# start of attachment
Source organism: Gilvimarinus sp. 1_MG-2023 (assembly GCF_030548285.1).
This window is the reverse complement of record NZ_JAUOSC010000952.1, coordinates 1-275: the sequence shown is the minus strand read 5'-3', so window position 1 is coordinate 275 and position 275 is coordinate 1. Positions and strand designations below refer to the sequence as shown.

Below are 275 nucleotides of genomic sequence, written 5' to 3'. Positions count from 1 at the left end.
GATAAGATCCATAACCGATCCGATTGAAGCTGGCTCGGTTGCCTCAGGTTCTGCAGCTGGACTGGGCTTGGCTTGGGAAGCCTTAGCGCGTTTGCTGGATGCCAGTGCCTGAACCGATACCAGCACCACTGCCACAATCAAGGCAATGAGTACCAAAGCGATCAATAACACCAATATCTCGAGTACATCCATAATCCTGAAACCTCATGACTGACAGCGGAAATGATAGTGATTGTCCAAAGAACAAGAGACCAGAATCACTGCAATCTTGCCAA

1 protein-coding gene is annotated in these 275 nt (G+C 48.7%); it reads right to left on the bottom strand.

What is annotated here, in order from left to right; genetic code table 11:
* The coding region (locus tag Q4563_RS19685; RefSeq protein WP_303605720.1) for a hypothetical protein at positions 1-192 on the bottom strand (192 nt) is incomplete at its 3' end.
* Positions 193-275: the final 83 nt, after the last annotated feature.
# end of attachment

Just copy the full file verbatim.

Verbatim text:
Source organism: Gilvimarinus sp. 1_MG-2023 (assembly GCF_030548285.1).
This window is the reverse complement of record NZ_JAUOSC010000952.1, coordinates 1-275: the sequence shown is the minus strand read 5'-3', so window position 1 is coordinate 275 and position 275 is coordinate 1. Positions and strand designations below refer to the sequence as shown.

Below are 275 nucleotides of genomic sequence, written 5' to 3'. Positions count from 1 at the left end.
GATAAGATCCATAACCGATCCGATTGAAGCTGGCTCGGTTGCCTCAGGTTCTGCAGCTGGACTGGGCTTGGCTTGGGAAGCCTTAGCGCGTTTGCTGGATGCCAGTGCCTGAACCGATACCAGCACCACTGCCACAATCAAGGCAATGAGTACCAAAGCGATCAATAACACCAATATCTCGAGTACATCCATAATCCTGAAACCTCATGACTGACAGCGGAAATGATAGTGATTGTCCAAAGAACAAGAGACCAGAATCACTGCAATCTTGCCAA

1 protein-coding gene is annotated in these 275 nt (G+C 48.7%); it reads right to left on the bottom strand.

What is annotated here, in order from left to right; genetic code table 11:
* The coding region (locus tag Q4563_RS19685; RefSeq protein WP_303605720.1) for a hypothetical protein at positions 1-192 on the bottom strand (192 nt) is incomplete at its 3' end.
* Positions 193-275: the final 83 nt, after the last annotated feature.